Carsharing and innovative parking bylaws: creating triple win solutions through collaboration between cities, car sharing, and housing providers

Eighty participants from municipalities, the housing industry, and car-sharing providers responded to the invitation from the Federal Car Sharing Association (BCS) and the Free Hanseatic City of Bremen to attend the “Carsharing and Innovative Parking Bylaws in Real Estate Developments” conference on January 17, 2024, in Bremen. The event was sponsored by SHARE-North Squared – Growing shared mobility in housing developments and living as a service.

Various presentations highlighted how cities, NGOs and other actors promote and develop innovative parking regulations and mobility concepts in Germany. These innovative parking bylaws can significantly contribute to creating equitable cities of the future and freeing up space for people. Many stakeholders such as municipalities, carsharing providers, the housing industry, and residents all stand to benefit from this approach.

During this conference, representatives from the cities of Bremen and Rostock, Bremen’s social housing company GEWOBA as well as stadtmobil Rhein-Main GmbH introduced not only innovative parking regulations and bylaws, but also first-hand experiences from different implementation perspectives.

A few key insights at a glance:


Michael Ziesak, Transportation Policy Advisor at the German Federal CarSharing Association, emphasized the importance of planning carsharing stations during the early stages of new construction projects.

Establishing sustainable mobility options successfully requires involving the expertise of mobility providers in municipal and housing development planning from the outset.

Municipalities must play a guiding and coordinating role in this process to avoid situations that could lead to disappointment among all parties involved, including residents.


Next, the City of Bremen has had exemplary parking legislation since 2011. Rebecca Karbaumer and Wiebke Weltring from the Department of Strategic Transport Planning of the Free Hanseatic City of Bremen highlighted the experiences they have gathered over the years, particularly regarding changes in mobility behavior.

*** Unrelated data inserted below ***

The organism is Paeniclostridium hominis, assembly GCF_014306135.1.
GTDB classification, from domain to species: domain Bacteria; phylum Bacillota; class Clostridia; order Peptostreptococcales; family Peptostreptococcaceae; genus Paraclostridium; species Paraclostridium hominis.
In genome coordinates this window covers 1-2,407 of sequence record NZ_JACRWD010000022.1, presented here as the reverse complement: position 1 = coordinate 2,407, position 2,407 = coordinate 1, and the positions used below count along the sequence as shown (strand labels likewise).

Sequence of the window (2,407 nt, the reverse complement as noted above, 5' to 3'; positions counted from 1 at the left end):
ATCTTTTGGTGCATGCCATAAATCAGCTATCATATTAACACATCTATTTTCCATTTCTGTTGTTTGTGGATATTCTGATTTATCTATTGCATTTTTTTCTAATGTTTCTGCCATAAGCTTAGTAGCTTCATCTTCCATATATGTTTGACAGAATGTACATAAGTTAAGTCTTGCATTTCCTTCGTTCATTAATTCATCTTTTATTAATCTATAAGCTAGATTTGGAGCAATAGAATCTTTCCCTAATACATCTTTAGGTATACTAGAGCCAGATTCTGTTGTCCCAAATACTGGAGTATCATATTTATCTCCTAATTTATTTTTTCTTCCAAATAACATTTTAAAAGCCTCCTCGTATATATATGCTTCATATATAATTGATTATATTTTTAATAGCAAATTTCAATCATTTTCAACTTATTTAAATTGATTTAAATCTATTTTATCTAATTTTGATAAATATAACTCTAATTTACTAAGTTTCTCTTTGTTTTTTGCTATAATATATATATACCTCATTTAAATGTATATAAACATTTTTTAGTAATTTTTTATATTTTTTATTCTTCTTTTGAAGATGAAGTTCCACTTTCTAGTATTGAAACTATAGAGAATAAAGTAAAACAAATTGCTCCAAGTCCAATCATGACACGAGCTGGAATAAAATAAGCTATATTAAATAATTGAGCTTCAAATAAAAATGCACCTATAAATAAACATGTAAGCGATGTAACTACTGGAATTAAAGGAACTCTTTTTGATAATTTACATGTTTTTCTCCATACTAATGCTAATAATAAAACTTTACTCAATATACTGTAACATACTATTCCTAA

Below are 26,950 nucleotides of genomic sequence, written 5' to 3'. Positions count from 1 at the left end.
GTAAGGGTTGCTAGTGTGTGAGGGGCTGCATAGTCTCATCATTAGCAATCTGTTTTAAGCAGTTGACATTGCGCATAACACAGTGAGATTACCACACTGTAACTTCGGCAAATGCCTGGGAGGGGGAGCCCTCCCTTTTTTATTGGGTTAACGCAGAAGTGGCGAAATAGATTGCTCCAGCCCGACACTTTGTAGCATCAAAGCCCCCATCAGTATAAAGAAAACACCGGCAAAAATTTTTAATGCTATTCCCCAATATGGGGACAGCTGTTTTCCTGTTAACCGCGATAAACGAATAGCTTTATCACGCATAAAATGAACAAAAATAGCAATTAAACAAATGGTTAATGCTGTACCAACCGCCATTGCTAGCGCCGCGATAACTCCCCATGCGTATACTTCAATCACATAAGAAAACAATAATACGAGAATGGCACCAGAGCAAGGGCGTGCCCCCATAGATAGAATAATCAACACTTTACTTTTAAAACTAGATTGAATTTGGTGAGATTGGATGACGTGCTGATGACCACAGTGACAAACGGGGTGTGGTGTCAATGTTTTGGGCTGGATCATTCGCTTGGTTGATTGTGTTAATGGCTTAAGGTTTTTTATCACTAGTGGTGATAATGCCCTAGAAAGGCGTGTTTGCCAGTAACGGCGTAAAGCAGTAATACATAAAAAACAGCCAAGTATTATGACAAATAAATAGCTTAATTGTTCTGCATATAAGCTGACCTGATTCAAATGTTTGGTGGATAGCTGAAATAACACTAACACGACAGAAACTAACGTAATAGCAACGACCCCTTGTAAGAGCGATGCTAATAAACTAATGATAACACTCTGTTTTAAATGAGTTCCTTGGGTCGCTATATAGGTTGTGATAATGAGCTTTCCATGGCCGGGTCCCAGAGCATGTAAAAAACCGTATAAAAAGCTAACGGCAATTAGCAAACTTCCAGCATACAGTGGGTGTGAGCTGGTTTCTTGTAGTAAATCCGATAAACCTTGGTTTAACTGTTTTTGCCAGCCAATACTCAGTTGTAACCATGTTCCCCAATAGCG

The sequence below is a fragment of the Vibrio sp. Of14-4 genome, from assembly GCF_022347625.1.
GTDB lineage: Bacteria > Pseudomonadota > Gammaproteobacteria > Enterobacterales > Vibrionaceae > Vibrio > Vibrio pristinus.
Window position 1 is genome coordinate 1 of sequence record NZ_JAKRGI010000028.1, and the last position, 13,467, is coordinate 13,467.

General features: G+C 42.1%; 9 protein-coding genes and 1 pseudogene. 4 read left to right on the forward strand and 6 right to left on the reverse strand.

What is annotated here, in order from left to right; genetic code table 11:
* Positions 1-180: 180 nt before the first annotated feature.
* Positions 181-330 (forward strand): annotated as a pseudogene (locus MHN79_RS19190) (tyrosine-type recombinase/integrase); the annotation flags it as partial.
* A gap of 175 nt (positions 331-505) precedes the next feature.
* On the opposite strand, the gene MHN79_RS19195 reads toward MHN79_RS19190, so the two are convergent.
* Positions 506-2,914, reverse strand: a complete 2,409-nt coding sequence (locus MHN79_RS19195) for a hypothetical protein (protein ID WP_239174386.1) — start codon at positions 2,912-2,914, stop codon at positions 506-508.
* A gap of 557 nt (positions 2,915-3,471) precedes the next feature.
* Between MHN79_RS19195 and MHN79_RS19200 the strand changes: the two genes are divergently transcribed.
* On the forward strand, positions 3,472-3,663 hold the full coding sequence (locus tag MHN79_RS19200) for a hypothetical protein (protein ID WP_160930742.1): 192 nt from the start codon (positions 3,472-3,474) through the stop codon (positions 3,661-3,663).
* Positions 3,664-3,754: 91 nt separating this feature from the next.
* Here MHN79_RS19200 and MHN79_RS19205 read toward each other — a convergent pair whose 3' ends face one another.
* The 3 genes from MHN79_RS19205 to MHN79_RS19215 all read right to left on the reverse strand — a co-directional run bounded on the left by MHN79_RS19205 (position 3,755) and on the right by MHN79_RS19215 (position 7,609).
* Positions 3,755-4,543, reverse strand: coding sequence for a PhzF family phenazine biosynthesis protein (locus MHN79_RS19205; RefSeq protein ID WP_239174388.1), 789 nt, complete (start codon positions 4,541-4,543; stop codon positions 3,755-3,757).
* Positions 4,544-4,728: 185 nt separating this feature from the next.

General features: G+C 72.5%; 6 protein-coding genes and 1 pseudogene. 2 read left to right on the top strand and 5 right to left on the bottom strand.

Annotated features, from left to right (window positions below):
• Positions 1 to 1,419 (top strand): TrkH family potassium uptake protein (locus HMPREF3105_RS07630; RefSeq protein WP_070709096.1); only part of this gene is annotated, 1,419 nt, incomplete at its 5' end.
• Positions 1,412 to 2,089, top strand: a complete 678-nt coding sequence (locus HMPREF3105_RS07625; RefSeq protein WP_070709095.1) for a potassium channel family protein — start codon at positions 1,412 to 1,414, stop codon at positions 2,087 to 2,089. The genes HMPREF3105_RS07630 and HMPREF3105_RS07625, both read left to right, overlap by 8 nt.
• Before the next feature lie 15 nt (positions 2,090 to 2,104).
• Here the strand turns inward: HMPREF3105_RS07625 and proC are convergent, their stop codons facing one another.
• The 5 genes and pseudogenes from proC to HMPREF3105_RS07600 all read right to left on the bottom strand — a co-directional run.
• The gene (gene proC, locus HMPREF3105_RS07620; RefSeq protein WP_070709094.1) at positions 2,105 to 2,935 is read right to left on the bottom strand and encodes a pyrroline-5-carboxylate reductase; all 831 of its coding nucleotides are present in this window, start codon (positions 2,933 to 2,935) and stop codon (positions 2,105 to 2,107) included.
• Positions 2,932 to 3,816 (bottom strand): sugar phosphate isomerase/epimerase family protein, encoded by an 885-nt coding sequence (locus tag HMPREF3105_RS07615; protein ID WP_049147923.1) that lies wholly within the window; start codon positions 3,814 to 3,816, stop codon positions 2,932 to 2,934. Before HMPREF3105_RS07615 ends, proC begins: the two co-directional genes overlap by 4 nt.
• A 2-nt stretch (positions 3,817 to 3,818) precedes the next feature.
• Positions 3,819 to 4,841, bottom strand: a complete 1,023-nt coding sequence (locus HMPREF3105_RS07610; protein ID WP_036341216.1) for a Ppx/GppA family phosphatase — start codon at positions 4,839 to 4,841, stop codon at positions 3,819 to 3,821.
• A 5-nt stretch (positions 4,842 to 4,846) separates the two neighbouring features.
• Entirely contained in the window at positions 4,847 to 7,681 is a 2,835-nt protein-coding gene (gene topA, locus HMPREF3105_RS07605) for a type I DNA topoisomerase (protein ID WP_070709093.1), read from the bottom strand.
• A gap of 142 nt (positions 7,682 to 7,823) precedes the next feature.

Building on these experiences, the existing regulations were further developed in 2022 with the introduction of a Mobility Construction Site Act. A key element of this act is mandatory mobility management, which includes provisions for establishing carsharing stations, offering carsharing memberships, providing tenant and employee tickets, and implementing a communication strategy.


In 2017, the Hanseatic City of Rostock adopted a new parking regulation inspired by Bremen’s example. Similarly, along the Baltic Sea coast, there is a focus on mobility concepts aimed at reducing the demand for cars and parking spaces among residents and users. 

Steffen Nozon, Head of the Department of Strategic Transport Planning and Mobility of theCity of Rostock, presented the city’s experiences to date in his talk, outlining how regulations and mobility concepts could be further developed in the coming years.


Not to forget, not only municipalities but also housing companies benefit from modern parking regulations and mobility management measures. In their report, Jörn Ehmke and Thomas Grabley from GEWOBA, the largest housing provider in the city of Bremen, outlined how the transition from car-centric cities to mobile cities can be successful and what needs to be considered, not only in new construction but also in existing areas.

Not every mobility measure promises success—mobility concepts must be tailored individually based on the existing structures. As emphasized by all stakeholders, communication is of central importance throughout this process.


Finally, Bernd Kremer, Managing Director of the carsharing provider Stadtmobil Rhein-Main GmbH from Frankfurt am Main, provided another insightful report.

From the perspective of a service provider, parking regulations and mobility concepts are the right steps to implement carsharing in residential developments. Kremer emphasised not only the necessity for collaboration among all stakeholders in creating parking spaces but also in marketing efforts.

The event closed with two simultaneous well-attended workshops on legal questions led by Simon Kase, lawyer at BBG and Partner and “Experiences with One Year innovative Parking Bylaw in Bremen” led by Sarah König. And finally, shared mobility experts Michael Glotz-Richter and Wiebke Weltring led an excursion to experience first-hand a best practice implementation of a mobility concept based on innovative parking bylaws in Bremen.

Interested to read more: you can find the press release and presentations in German here.